The PIAC – International Contemporary Art Prize, is awarded every three years for a recent work by an artist. Established in 1965, PIAC has been organised by The Fondation Prince Pierre de Monaco since 1983. In recent years, the Prize has been awarded to artists of international repute, each nominated by a leading art world professional. The winner is awarded a sum of €75,000, including the funding for the production of a new work.
The three pieces are Tree Identification for Beginners (2017) by Yto Barrada, which was nominated by the Whitney Museum’s curator of performance, Adrienne Edwards;Love Is the Message, The Message Is Death (2016) by Arthur Jafa, nominated by South-African curator Tumelo Mosaka; and FRAGMENTS (2016–ongoing) by Rayyane Tabet, which was nominated by the director of GAMeC in Bergamo, Italy, Lorenzo Giusti.
Tree Identification for Beginners by Yto Barrada, a complex film installation comprising a hand-dyed and sewn curtain. In the turbulent summer of 1966, Yto Barrada’s mother, a 23-year-old Moroccan student, was one of 50 “Young African Leaders” invited on a State Department–sponsored tour of the USA. Through play, poetry, and humour, the film Tree Identification for Beginners examines this stage-managed encounter between North America and Africa, and the nascent spirit of disobedience—the Pan-African, Tricontinental, Black Power, and anti-Vietnam war movements—which would come to define a generation. When the artist premiered the work in New York, during Performa 17, she performed the soundtrack live.
Arthur Jafa’sLove Is the Message. The Message Is Death “traces the representation of Black identity through a spectrum of largely popular images. From violent protests against police brutality in the United States, to bodies celebrating on streets as a testament about media representations of blackness. This work captures how black existence has endured attempts of injustice and exclusion. For Jafa, this work has been a process of working through and sometimes beyond existing imaginary tropes drawn from multiple sources from print to media. It offers a mosaic of black culture under threat.”, in the words of the artist.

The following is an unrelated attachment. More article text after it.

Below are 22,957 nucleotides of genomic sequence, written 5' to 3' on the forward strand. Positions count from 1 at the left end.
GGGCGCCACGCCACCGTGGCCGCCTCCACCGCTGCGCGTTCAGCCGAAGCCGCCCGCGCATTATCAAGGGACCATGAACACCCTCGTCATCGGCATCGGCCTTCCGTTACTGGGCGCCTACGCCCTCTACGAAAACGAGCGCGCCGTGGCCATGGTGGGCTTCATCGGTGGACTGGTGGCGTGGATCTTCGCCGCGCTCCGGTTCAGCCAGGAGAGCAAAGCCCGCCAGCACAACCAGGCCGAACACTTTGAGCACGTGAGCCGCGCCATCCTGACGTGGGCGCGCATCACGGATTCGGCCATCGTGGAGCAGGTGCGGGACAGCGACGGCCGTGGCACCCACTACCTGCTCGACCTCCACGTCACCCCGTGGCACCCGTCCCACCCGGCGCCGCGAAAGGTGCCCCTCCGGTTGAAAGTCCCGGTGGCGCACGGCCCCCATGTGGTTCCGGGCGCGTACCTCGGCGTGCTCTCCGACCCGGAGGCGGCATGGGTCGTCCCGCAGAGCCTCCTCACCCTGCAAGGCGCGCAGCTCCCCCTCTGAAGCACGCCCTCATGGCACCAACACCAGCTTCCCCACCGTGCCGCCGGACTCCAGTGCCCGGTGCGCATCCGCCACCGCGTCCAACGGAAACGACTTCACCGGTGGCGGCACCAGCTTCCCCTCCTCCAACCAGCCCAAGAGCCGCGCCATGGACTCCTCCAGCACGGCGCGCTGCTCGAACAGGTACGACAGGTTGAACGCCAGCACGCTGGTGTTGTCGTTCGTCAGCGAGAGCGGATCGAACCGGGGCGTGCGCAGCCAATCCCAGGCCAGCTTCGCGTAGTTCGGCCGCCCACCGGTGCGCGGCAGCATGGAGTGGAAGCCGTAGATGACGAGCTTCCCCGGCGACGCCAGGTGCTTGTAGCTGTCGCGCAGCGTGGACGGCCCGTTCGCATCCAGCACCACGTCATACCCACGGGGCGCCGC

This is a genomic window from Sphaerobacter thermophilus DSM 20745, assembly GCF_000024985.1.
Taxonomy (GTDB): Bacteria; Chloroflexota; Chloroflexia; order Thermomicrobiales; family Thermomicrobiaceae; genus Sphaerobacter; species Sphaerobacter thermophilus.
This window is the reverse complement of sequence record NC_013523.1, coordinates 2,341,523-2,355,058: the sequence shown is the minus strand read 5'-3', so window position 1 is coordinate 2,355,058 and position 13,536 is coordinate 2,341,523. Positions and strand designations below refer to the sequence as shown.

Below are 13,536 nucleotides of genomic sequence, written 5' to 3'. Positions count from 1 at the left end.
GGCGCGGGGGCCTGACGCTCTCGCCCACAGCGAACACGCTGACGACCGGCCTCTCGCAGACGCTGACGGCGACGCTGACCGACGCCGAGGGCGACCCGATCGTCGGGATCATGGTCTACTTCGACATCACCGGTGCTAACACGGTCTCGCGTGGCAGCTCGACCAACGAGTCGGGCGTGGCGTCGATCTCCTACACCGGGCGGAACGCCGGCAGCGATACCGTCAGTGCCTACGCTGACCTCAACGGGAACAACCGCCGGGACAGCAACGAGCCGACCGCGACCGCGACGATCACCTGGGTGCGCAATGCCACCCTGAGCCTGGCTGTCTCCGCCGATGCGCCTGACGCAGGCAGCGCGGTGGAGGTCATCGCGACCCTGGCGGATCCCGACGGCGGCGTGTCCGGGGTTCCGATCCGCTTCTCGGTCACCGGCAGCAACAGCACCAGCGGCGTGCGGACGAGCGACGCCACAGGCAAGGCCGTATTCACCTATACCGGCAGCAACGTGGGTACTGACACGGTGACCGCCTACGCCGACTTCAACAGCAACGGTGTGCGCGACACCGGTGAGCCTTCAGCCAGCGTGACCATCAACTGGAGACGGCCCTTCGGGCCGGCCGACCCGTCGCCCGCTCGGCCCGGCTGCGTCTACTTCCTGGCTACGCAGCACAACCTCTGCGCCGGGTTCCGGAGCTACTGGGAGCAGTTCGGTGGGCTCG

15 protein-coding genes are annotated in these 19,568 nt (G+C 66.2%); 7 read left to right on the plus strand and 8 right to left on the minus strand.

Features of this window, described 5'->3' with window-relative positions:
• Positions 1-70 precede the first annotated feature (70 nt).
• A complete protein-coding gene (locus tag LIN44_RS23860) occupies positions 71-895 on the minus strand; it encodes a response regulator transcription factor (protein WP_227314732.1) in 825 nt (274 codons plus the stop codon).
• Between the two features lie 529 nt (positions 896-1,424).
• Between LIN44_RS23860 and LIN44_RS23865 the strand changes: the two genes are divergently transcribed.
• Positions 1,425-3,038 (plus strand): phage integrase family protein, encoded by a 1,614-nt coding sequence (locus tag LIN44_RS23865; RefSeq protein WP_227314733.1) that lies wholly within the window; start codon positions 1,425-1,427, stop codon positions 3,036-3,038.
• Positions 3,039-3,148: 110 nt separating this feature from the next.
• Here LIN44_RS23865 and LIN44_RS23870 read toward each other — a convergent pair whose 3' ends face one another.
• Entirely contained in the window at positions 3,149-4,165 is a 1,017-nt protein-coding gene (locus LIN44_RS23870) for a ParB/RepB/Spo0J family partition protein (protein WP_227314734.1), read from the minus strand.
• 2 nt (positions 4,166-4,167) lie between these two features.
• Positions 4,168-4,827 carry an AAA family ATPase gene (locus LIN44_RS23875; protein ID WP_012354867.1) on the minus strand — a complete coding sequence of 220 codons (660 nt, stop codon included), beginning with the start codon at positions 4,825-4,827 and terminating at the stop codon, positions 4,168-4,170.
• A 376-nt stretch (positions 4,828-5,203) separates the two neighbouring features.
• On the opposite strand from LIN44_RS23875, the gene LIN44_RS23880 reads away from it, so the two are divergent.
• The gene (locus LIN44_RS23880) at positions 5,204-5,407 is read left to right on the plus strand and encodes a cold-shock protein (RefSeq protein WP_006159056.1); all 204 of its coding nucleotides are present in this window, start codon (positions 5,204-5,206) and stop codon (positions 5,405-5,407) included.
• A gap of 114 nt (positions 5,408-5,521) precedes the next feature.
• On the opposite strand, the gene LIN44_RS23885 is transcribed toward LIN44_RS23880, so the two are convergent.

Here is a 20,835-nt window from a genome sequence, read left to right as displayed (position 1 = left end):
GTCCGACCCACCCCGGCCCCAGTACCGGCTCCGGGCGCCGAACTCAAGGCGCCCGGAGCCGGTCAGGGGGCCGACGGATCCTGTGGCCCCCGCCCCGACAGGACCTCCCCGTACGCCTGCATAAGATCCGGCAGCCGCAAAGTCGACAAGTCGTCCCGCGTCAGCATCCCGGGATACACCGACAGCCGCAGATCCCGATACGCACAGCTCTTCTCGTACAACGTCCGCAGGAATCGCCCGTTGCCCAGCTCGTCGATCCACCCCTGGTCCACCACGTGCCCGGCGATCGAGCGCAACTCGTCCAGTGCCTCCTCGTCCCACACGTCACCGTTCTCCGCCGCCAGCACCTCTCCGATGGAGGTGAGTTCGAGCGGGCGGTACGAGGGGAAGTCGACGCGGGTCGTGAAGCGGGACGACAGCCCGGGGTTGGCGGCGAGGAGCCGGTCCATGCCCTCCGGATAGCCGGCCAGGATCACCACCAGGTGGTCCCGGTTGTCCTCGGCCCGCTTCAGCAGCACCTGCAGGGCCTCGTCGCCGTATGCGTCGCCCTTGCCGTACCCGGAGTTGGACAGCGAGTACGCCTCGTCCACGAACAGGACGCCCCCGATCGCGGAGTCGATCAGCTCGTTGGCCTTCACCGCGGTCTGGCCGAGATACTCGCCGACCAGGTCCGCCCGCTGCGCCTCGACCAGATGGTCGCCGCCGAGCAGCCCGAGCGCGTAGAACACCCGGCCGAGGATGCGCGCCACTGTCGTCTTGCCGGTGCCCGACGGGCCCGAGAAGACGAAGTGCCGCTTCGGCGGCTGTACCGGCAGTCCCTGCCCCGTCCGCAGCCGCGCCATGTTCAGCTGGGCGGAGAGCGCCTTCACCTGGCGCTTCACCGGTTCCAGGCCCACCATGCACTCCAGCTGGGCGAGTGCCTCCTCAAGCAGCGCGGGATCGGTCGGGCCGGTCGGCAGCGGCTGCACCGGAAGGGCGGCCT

FRAGMENTS by Rayyane Tabet was initiated in 2016 and evolved through multiple presentations around the world. It centres on Max von Oppenheim’s archaeological excavation of Tell Halaf and the subsequent destructions of many of its findings. “In 1929 Tabet’s great-grandfather, Faik Borkhoche, was appointed by the governing authorities of the French Mandate stationed in Beirut as von Oppenheim’s secretary, to gather information on the excavations the latter was conducting in the village of Tell Halaf in Syria. This encounter leads Tabet to uncover a story that connects his family to major historical figures. He raises questions on the survival of heirlooms, the preservation of historical artifacts, cultural appropriation, museological practices, and migration patterns.”
In addition to the shortlisted artworks, the Fondation Prince Pierre presents the new Jury members for the 47th edition of the award and a new selection process for the nominators. The new Jury comprises:
Kader Attia, Artist and Founding Director of La Colonie Ilaria Bonacossa, Director or Artissima Reem Fadda, Curator, Department of Culture and Tourism Abu Dhabi Candice Hopkins, Senior Curator, Toronto Biennial of Art Isaac Julien, Artist and Filmmaker
For this edition of the prize, each new Jury member suggested the name of five nominators who were requested to indicate what they felt to be the most accomplished and important artwork produced over the two years prior the prize. This shortlist of three works originates from the 25 nominations received. The winner of the 47th PIAC will be then selected by the Jury and awarded during a ceremony in Monte Carlo on October 15, 2019.